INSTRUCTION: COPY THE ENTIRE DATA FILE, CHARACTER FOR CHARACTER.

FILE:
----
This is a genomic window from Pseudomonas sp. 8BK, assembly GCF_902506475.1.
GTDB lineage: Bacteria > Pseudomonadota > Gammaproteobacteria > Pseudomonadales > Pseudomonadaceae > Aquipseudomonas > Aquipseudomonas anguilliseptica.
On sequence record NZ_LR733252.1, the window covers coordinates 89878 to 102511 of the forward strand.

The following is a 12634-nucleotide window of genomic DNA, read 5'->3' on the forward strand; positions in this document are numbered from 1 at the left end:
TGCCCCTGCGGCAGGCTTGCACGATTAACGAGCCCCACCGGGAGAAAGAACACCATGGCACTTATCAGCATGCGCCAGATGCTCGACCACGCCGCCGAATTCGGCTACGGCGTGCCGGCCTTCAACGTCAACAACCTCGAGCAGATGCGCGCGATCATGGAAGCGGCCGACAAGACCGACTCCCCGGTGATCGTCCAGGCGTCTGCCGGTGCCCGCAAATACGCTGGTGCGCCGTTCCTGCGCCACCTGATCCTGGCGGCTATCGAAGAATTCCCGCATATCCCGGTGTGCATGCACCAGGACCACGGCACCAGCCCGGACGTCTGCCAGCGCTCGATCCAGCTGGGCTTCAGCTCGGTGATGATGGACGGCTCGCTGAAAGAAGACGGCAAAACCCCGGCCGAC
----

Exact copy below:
This is a genomic window from Pseudomonas sp. 8BK, assembly GCF_902506475.1.
GTDB lineage: Bacteria > Pseudomonadota > Gammaproteobacteria > Pseudomonadales > Pseudomonadaceae > Aquipseudomonas > Aquipseudomonas anguilliseptica.
On sequence record NZ_LR733252.1, the window covers coordinates 89878 to 102511 of the forward strand.

The following is a 12634-nucleotide window of genomic DNA, read 5'->3' on the forward strand; positions in this document are numbered from 1 at the left end:
TGCCCCTGCGGCAGGCTTGCACGATTAACGAGCCCCACCGGGAGAAAGAACACCATGGCACTTATCAGCATGCGCCAGATGCTCGACCACGCCGCCGAATTCGGCTACGGCGTGCCGGCCTTCAACGTCAACAACCTCGAGCAGATGCGCGCGATCATGGAAGCGGCCGACAAGACCGACTCCCCGGTGATCGTCCAGGCGTCTGCCGGTGCCCGCAAATACGCTGGTGCGCCGTTCCTGCGCCACCTGATCCTGGCGGCTATCGAAGAATTCCCGCATATCCCGGTGTGCATGCACCAGGACCACGGCACCAGCCCGGACGTCTGCCAGCGCTCGATCCAGCTGGGCTTCAGCTCGGTGATGATGGACGGCTCGCTGAAAGAAGACGGCAAAACCCCGGCCGAC